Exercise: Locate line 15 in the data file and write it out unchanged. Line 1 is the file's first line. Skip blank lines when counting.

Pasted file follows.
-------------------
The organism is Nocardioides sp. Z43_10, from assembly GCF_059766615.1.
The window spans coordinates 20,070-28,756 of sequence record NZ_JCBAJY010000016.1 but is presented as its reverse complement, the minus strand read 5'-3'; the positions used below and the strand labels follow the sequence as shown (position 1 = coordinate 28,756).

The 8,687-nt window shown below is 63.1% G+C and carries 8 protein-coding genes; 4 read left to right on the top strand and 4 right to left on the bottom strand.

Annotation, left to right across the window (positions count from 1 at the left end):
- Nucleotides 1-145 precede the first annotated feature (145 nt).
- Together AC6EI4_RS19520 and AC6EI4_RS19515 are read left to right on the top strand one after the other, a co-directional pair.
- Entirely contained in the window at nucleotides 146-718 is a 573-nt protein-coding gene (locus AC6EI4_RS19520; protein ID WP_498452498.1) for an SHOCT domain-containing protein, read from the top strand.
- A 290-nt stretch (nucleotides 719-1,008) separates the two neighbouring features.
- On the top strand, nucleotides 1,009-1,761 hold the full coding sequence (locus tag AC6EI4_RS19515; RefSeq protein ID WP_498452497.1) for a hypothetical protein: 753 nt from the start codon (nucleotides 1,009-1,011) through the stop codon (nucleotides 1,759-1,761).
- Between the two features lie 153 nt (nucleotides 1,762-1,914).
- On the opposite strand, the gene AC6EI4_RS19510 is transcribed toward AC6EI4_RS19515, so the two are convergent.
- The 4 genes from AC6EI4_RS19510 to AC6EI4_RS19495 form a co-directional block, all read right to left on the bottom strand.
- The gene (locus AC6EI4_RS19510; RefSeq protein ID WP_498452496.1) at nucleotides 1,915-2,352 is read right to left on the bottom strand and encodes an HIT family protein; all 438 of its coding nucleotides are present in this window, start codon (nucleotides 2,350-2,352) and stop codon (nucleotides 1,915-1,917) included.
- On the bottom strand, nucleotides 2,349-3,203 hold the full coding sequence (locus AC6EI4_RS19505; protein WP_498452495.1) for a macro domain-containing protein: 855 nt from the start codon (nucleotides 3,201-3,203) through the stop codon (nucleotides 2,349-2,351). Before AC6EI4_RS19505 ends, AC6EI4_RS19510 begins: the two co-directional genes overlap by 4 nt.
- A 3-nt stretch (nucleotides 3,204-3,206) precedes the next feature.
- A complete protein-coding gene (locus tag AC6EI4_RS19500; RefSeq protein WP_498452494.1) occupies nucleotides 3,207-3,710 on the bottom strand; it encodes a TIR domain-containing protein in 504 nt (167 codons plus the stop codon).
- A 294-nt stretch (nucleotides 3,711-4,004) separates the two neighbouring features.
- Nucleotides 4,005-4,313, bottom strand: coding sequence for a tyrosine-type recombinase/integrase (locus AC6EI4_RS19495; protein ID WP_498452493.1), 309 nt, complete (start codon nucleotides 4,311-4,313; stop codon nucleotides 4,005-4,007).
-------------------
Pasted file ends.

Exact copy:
- A 3-nt stretch (nucleotides 3,204-3,206) precedes the next feature.